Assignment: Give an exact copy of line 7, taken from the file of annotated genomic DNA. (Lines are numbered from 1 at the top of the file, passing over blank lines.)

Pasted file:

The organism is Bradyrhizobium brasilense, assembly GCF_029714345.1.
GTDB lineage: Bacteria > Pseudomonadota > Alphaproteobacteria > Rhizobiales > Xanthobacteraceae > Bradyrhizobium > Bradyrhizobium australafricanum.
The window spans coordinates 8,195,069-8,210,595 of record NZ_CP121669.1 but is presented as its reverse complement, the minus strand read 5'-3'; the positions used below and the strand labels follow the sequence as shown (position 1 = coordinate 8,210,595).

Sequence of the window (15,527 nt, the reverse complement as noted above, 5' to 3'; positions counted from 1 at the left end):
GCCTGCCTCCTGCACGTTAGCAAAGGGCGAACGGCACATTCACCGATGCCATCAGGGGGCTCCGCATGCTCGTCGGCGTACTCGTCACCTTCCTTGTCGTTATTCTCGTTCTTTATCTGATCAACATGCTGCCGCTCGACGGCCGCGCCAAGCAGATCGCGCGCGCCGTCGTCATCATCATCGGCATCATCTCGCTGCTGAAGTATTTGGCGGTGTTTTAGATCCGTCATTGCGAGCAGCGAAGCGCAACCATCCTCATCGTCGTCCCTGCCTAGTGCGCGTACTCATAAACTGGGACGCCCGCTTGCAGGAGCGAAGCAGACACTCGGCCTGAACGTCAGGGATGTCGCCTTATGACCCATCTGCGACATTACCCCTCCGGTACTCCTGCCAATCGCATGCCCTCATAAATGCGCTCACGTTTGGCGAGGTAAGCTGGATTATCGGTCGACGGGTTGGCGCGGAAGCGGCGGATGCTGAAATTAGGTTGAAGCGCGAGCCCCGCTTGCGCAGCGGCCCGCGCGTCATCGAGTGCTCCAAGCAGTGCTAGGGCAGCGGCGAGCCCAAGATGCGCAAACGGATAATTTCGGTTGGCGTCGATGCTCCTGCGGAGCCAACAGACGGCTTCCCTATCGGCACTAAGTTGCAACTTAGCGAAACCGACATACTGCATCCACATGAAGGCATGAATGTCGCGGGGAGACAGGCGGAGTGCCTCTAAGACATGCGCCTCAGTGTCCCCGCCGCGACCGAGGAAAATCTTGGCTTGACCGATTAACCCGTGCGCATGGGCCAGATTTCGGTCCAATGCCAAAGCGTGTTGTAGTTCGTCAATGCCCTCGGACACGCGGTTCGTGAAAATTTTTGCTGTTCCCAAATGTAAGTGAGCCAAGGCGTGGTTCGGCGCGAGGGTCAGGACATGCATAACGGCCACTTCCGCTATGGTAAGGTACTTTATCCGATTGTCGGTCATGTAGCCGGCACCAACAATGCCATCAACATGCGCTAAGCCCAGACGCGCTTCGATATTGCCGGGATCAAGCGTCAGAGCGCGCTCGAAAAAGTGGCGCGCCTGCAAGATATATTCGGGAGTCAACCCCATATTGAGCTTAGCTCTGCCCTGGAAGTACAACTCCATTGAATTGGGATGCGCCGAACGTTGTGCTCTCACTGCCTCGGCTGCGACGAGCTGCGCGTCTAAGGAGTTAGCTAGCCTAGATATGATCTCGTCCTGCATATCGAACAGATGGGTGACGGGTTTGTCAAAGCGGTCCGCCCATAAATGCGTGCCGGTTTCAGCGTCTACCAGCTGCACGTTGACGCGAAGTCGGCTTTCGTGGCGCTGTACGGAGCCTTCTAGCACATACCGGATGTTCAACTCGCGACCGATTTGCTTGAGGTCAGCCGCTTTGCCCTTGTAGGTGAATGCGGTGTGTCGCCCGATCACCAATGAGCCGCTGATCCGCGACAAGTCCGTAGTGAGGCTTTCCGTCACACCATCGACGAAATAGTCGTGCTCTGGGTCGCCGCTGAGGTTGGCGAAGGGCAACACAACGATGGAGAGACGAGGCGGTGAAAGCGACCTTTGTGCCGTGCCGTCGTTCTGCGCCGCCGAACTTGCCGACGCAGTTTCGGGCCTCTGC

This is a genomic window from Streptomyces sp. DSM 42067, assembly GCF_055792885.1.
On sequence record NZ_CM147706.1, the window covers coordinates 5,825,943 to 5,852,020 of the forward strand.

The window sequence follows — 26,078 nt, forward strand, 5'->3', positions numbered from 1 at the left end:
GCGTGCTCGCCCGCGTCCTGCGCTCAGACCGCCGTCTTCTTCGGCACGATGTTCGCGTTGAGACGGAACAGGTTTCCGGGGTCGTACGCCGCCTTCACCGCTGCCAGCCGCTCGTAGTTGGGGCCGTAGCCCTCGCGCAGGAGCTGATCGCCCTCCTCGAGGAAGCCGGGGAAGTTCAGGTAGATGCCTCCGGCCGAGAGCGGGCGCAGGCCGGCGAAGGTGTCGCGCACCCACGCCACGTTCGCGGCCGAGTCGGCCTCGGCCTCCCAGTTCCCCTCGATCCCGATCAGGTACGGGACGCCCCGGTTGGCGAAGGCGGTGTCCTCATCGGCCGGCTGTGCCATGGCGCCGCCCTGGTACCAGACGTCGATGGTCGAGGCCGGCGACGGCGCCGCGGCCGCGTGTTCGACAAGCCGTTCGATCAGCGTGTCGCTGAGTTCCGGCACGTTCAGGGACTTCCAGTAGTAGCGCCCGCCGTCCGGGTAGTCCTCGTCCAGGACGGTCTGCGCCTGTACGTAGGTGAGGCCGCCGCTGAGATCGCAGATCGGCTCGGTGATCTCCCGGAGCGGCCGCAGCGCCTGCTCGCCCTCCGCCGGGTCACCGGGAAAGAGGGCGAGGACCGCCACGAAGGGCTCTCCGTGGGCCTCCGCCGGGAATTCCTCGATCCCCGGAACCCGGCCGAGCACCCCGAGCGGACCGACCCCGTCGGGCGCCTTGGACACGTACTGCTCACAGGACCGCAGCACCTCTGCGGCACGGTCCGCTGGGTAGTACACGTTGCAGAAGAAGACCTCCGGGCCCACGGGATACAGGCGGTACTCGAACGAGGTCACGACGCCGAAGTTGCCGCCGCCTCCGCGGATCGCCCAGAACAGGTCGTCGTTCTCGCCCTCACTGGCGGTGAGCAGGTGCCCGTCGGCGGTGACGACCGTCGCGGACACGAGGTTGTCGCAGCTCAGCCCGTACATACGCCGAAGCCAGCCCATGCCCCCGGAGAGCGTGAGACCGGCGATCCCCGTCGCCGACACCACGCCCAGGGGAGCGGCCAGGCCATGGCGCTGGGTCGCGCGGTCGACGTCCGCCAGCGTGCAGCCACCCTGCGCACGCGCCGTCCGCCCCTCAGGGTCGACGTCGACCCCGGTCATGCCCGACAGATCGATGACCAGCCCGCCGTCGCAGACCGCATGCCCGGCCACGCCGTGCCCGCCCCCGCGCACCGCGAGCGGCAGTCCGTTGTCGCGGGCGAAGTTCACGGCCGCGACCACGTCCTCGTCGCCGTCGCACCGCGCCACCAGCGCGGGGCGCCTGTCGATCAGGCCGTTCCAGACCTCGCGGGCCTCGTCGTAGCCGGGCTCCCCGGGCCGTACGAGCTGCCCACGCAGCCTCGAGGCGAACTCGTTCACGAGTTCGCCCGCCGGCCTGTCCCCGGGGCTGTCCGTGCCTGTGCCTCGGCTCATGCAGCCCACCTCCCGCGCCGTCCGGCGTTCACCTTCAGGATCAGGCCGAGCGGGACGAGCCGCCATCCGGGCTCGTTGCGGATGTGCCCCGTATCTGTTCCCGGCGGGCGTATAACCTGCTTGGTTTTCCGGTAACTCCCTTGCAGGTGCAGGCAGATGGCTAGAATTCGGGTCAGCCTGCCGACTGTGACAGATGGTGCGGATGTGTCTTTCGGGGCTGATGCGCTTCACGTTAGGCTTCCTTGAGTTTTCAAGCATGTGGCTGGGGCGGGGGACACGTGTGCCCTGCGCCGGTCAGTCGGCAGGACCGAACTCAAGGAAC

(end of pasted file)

On sequence record NZ_CM147706.1, the window covers coordinates 5,825,943 to 5,852,020 of the forward strand.